One of the many attributes of Wilmington, North Carolina is that it serves as home to a very real part of an integral piece of our American history. The USS North Carolina Battleship rests there as a reminder to all who visit of the brave men who served on her during WWII.
We had the chance to visit the Battleship early last summer. I really wasn’t interested in going. Standing on an old boat getting fried by the sun was not how I wanted to spend my day. I was ready to get to the beach and get fried by the sun near the water. However, my husband wanted to stop and I thought it would be a good educational experience for the kids. As a homeschool mom, that always wins out.
Once we arrived, and I realized what an integral part the USS North Carolina played in WWII, I quickly changed my attitude. As someone who loves history and has loved ones who served in WWII, it wasn’t just some old boat. To me, it was a place that young men, lived, ate, received mail, showered, and slept. It was a place that witnessed their courage corral their fearful hearts to do what they had to; not only to save their own lives, but to protect their loved ones at home, and to fight for freedom.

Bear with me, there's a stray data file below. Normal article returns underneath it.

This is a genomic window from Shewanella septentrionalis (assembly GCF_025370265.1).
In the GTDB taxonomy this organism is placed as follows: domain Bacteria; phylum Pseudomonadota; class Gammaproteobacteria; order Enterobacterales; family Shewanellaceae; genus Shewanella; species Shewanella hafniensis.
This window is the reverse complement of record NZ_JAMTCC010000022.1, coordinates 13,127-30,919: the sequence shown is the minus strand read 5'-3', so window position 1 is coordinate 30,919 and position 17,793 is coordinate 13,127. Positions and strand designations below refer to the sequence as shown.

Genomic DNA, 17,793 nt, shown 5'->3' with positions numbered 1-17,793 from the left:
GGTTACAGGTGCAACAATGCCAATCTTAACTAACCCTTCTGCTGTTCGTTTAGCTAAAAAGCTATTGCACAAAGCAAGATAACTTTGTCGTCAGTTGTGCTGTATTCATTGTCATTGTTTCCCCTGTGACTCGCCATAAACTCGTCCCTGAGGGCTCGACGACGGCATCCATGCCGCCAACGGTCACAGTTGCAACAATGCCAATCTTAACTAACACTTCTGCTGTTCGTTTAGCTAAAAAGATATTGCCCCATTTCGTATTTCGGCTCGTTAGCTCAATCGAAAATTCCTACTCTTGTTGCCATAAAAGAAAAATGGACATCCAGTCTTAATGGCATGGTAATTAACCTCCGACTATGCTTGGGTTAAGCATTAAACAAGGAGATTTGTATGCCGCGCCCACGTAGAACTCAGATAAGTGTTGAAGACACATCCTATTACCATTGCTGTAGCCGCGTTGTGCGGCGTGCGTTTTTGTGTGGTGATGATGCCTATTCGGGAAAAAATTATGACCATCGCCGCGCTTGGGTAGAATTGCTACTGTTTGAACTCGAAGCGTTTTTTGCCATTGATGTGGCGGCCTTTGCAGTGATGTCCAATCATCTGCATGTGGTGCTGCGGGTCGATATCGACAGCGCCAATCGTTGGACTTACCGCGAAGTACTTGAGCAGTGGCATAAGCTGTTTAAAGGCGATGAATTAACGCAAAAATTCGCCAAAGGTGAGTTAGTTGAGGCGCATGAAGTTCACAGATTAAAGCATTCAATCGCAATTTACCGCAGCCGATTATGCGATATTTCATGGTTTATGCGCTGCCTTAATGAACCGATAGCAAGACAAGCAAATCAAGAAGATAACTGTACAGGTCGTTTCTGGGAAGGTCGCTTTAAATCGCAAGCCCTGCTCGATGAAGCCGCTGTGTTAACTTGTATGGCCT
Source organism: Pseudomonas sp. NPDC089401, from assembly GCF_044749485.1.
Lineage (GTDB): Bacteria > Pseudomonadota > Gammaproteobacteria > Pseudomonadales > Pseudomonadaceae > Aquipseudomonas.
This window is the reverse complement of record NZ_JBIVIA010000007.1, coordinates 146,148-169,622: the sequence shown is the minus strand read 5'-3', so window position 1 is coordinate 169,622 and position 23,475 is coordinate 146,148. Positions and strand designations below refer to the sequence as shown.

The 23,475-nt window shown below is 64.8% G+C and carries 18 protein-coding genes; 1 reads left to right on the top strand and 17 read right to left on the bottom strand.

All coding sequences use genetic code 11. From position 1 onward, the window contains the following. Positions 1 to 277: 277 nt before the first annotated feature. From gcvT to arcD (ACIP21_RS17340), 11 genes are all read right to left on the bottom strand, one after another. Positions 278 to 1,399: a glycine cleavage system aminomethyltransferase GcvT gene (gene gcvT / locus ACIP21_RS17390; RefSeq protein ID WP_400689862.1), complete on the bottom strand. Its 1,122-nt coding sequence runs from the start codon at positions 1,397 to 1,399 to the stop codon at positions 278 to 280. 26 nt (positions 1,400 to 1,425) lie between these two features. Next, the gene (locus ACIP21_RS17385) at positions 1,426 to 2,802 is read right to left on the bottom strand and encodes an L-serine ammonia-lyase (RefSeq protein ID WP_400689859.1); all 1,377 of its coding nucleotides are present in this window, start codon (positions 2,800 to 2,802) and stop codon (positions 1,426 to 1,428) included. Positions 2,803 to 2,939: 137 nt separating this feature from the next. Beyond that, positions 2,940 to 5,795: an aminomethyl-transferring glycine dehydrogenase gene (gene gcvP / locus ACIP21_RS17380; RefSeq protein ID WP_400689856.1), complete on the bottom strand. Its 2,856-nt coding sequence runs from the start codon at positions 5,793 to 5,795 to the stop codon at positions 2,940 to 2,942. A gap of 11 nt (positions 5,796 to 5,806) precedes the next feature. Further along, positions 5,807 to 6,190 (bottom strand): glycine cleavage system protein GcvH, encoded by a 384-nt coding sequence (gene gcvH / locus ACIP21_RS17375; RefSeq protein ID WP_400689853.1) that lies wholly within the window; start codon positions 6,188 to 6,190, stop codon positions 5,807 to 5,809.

My Great Uncle Boyd wasn’t in the Navy, but he was in the Marines and he did serve in WWII. I’ll never forget those few stories he told about his experiences in Iwo Jima. He didn’t talk about it much, but when he did, we listened. So, while we toured the ship, I could see shadows of young men, just like him, standing guard on the deck, picking up his mail in the mail room, and peeling potatoes in the kitchen while missing their families, but knowing that because of what they were doing they would be able to go home to their families later. what they were doing was much more important than being home with loved ones. He was a part of a generation that understood sacrifice.
It was a really good family day full of important history. My husband and sons loved every aspect of the ship. I think I could see the wheels of imagination turning in their heads. Remembering what happened yesterday is vital when preparing for tomorrow.